Colic Is Hell but Getting Relief Might Be Just a Needle Away by Anne Meadows

If you've ever had a baby with colic, you've probably been pushed to the point where you'd try just about anything -- like, anything -- to make the endless crying stop. My middle child had colic, and I'll never forget the hours of pacing the floor with my shrieking infant, feeling completely helpless and frustrated (and, of course, exhausted). So I was fascinated to hear about a recent study which found that acupuncture has been shown to be effective in treating colic symptoms -- since, honestly, there aren't a whole lot of other methods that seem to help. But how does it work? And, more importantly, is it safe?









First, a little background on colic, if you're not familiar (in which case, consider yourself lucky!). It's a relatively common affliction, affecting approximately one-fifth of all babies, and usually develops between two and four weeks of age.

Colic is characterized by periods of inconsolable crying which can last for hours and can occur at any time of the day or night, but it usually happens between 6 p.m. and midnight (a rather long witching "hour"). Experts don't know what causes colic officially, though theories include a sensitivity to food in the mother's diet (in breastfed babies) and a generalized inability to "self-soothe." And while experts don't know exactly how to treat colic, either, some parents have found that walking and/or swaddling their babies helps to reduce symptoms; other sometimes helpful measures include white noise, massage, and eliminating potentially problematic foods from nursing mothers' diets (such as milk products, caffeine, onions, and cabbage).

More from CafeMom: 11 Colic Survival Tips from Moms Who've Been There

And now, perhaps, acupuncture. In the new study, 157 babies with colic between the ages of two and eight weeks were split into three groups. One group was given ordinary care, the second was given minimal acupuncture, and the third was given Chinese acupuncture. Interestingly, the babies who received acupuncture cried for 40 minutes less per day than those who did not.

At first, 40 minutes might not sound like a lot -- but as parents of colicky babies know, it can feel like a lifetime. So someone sticking needles into your baby might be ... worth it?

But how does it work? We asked the study's lead author, Kajsa Landgren, MD -- and, well, like pretty much everything else that has to do with colic, experts aren't sure.

"It is well documented that acupuncture with stronger stimulations relieves pain, restores gastrointestinal function, and has a calming effect in adults," Landgren told CafeMom, adding that several laboratory studies with rats have shown that acupuncture acts on the same neurotransmitters that are affected by pain and stress.

Unfortunately, she explained, this type of study doesn't answer questions of neurotransmitters or mechanisms. "What we know from this study is that infants who received acupuncture cried less," she says. "During the second intervention week, only 38 percent of the infants who received acupuncture fulfilled the criteria for colic, compared to 65 percent in the control group."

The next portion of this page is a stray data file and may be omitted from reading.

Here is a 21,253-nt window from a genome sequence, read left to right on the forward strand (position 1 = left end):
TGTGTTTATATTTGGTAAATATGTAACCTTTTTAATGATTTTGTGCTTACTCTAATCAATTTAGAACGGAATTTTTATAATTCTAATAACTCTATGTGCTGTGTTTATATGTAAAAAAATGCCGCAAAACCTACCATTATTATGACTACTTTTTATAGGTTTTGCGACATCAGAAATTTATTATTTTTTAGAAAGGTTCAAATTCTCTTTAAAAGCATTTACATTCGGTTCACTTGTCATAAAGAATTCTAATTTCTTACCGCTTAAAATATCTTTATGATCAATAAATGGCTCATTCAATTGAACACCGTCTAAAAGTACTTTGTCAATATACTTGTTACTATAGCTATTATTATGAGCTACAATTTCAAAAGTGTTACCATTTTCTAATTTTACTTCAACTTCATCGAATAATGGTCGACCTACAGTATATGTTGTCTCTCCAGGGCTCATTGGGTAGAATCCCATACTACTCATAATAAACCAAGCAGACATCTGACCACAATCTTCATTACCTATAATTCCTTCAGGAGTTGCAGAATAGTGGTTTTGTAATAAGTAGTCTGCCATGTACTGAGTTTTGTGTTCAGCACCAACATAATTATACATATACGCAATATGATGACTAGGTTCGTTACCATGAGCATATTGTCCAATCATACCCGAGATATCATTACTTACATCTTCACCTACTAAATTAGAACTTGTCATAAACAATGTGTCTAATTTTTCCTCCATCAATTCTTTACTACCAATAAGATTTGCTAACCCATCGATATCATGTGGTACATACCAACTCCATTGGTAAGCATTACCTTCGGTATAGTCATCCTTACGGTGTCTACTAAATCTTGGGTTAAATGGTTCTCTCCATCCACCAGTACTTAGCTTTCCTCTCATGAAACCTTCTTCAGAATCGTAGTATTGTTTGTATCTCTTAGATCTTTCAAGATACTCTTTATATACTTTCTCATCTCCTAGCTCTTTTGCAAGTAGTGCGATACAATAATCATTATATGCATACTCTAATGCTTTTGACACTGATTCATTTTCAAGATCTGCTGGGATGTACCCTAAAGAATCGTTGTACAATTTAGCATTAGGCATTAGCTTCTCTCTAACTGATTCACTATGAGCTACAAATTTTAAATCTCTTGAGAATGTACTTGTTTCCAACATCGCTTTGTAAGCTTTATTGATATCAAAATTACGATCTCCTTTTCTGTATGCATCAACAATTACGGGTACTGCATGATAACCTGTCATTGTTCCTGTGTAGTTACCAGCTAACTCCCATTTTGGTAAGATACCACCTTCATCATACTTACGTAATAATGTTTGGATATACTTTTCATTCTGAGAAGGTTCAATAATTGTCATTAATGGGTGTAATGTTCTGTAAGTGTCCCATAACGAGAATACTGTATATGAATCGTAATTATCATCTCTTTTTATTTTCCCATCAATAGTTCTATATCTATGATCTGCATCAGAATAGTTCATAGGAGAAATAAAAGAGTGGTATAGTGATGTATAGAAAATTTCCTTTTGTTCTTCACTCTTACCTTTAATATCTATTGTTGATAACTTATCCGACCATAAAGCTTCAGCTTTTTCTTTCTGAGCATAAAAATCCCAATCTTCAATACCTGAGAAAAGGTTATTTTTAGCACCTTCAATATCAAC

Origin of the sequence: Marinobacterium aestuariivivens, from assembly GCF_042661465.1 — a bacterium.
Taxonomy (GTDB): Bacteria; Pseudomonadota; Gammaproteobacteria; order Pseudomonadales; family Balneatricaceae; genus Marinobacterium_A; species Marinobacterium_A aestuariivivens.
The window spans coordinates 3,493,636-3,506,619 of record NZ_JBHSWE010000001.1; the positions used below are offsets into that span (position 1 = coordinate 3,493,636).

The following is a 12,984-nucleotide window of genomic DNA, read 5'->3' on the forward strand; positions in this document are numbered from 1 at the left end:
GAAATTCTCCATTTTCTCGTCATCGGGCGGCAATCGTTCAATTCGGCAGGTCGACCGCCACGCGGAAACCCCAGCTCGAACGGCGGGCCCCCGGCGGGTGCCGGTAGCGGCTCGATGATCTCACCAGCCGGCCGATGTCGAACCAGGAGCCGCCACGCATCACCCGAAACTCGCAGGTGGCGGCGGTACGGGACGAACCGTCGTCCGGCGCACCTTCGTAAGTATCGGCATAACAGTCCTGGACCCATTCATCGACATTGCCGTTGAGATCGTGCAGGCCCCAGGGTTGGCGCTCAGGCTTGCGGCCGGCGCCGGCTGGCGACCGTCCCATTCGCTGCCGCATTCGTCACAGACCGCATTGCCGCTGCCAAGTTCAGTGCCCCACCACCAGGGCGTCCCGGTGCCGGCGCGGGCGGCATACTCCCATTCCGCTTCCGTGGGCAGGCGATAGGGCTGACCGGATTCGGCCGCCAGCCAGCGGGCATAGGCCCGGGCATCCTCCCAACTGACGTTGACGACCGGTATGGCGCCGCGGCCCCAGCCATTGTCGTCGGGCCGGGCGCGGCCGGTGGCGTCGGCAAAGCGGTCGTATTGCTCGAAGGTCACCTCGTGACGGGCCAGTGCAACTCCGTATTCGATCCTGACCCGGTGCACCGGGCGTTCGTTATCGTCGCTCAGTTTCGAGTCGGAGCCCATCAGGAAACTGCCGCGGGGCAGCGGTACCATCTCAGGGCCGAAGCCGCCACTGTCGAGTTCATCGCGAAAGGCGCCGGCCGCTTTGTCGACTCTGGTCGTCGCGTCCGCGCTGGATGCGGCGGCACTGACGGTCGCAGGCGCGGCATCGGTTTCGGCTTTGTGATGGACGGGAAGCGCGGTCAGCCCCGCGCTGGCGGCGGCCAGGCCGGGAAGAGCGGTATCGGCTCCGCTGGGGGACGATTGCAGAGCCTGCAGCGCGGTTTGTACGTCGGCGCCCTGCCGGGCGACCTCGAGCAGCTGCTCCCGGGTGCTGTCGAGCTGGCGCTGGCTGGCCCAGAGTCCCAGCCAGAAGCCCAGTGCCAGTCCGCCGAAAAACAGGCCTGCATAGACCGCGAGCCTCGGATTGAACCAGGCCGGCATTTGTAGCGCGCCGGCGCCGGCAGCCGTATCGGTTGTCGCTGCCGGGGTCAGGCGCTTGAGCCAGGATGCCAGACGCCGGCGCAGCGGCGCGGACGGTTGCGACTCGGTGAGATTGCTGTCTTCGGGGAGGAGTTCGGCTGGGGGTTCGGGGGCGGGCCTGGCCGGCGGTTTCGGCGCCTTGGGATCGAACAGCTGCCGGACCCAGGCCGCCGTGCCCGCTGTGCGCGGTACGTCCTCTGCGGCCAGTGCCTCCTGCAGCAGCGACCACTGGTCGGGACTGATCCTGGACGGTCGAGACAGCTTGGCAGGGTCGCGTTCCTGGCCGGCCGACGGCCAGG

In this trial, Landgren said, infants were treated twice a week for two weeks -- so only four total treatments.

"In babies and children, fewer needles and shorter time is required, compared to treating adults," she explains.

More from CafeMom: The Cause of Colic: Do Doctors Finally Have the Answer?

And the treatment sessions were also a lot shorter than you might think: In one group, a single needle was inserted for 5 seconds; in another, a maximum of five needles was used for no more than 30 seconds each.

"The needling part of the treatment session is very short, but the acupuncturist will need 20 to 30 minutes per family, to listen and give advices about, for example, feeding and comforting," said Landgren.

It should be noted that this was a small study, of course (and that another 2013 study on the topic found no "statistically significant" benefits to giving babies with colic acupuncture). Still, this most recent research might be enough to give some parents hope, and maybe even lead the way toward more and larger studies.

Studies have shown acupuncture to be safe, at least, with fewer risks than such over-the-counter remedies as Tylenol, so that's one thing the ancient treatment has going for it. And if you're wondering about how your baby would react to being stuck with a needle (or needles), bear in mind that five seconds of crying is way better than 40 minutes! (Also, in my own experience with acupuncture, the needles are super thin and barely hurt at all.)

The one silver lining to colic is that at some point or another, it does go away -- with or without treatment. But however short-lived, the condition can be an extremely challenging one for babies and parents alike. So if you can find a safe and effective way for a licensed medical professional, like an acupuncturist, to give your child relief, then by all means, go for it! Even if it does seem a bit ... unconventional.

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